In early twentieth-century Paris, Jules Strauss is a German-born emigre to France who becomes a successful banker and an avid collector of art and artifacts. He amasses an especially rich collection of Impressionist art in his Paris apartment, along with masterpieces of earlier French art and furniture. In the early 1930s, much of Strauss’s collection is sold at auction — a casualty of the depression years. He dies in 1943, outlived by his widow and several children and grandchildren, who manage to escape the fate of many Jewish citizens during the Nazi occupation of France. Following the war, his widow files claims that Jules’s remaining collection has been stolen by the Nazis, but she fails to reclaim any of the art.
Jules Strauss is author Pauline Baer de Perignon’s great-grandfather; The Vanished Collection is a memoir of her attempt to find out what happened to the family’s collection.
De Perignon’s story reckons with the lasting effect of the Holocaust on familial legacy and property. The campaign to erase Jewry resulted in the looting and dispersing of thousands of paintings, sculptures and other objects d’art, in part to suppress “degenerate” art and partially to enrich individual Nazi officials. Estimates vary as to the extent of the lost work, only a fraction of which has been successfully returned to their owners or heirs. The popular film Woman in Gold (2015) tells of one such successful claim for restoration. De Perignon’s memoir is a robust addition to the growing genre of art restitution stories, the depiction of her own dogged quest to achieve some sort of justice for her family’s loss captured deftly.
De Perignon’s quest is also a story of her own self-discovery. In 2014, at age forty, she is living what seems like a contented middle-class Parisian life, all the while harboring self-doubt. She aspires to be a writer but has as of yet not published a book nor found a subject. A chance encounter with a cousin she hasn’t seen in twenty years sets her on the path to find the Strauss collection, something of which she was only dimly aware.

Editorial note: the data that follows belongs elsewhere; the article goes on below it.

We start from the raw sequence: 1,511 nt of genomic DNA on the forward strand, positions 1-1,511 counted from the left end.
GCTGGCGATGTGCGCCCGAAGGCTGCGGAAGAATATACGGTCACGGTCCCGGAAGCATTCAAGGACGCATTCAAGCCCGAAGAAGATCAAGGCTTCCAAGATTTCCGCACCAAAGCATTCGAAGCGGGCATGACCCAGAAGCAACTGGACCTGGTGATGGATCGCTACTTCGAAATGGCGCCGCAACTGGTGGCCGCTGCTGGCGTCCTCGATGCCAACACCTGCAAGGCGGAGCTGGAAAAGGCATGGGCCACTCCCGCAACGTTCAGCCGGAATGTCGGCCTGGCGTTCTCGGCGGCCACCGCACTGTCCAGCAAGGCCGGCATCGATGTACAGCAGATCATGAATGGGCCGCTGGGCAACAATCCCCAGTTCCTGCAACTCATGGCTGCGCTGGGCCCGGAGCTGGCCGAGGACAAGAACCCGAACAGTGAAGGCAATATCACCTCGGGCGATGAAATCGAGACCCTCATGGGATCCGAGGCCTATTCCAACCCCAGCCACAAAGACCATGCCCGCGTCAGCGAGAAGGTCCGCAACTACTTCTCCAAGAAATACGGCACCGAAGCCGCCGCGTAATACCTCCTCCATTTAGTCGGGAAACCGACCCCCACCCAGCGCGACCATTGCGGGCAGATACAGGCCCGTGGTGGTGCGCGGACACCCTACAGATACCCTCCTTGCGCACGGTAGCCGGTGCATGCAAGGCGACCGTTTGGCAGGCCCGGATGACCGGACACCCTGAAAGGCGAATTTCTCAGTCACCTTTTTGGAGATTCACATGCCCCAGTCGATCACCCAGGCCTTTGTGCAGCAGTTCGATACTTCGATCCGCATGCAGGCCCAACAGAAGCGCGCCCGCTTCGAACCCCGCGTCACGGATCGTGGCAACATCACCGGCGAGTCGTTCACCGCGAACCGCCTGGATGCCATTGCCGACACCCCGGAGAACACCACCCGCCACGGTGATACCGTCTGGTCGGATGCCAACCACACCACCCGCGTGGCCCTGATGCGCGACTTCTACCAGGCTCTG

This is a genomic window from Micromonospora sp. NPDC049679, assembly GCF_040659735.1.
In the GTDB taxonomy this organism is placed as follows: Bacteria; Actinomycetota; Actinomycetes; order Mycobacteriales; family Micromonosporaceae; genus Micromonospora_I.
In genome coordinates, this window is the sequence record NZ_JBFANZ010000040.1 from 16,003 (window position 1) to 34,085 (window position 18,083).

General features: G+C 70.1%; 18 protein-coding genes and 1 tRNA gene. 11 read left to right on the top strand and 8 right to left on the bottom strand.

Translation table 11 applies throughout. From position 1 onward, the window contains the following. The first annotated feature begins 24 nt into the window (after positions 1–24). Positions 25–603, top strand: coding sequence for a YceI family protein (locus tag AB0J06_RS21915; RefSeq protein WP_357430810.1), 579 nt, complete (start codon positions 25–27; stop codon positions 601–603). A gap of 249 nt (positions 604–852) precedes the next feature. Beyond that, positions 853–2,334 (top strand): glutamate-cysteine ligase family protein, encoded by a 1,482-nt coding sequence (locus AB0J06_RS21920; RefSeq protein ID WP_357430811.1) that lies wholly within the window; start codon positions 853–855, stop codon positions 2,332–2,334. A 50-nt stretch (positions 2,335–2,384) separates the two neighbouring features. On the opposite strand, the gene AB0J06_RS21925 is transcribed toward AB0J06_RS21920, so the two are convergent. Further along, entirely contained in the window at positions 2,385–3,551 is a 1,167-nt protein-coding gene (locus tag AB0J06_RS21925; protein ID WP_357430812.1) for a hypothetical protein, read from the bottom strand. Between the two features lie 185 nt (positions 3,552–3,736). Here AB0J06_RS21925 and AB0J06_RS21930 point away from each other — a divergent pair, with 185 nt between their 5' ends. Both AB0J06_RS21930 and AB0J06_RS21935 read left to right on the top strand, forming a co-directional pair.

Her search turns her into a haunter of obscure archives, a buttonholer of prominent art experts, Nobel-Prize writers (her neighbor Patrick Modiano), and ambassadors, as well as a thorn in the side of some museum officials. She also reconnects with long-lost relatives in her family’s extensive tree of survivors, and she strives to uncover long-lost family lore. Among her many discoveries of her family’s history, she reconsiders what the family’s long-abandoned Jewish heritage means for her.
Not all the mysteries of what happened to the Strauss collection are resolved in her quest, but de Perignon provides a satisfying tale of one person’s attempt to right a longstanding injustice and redeem a family’s heritage.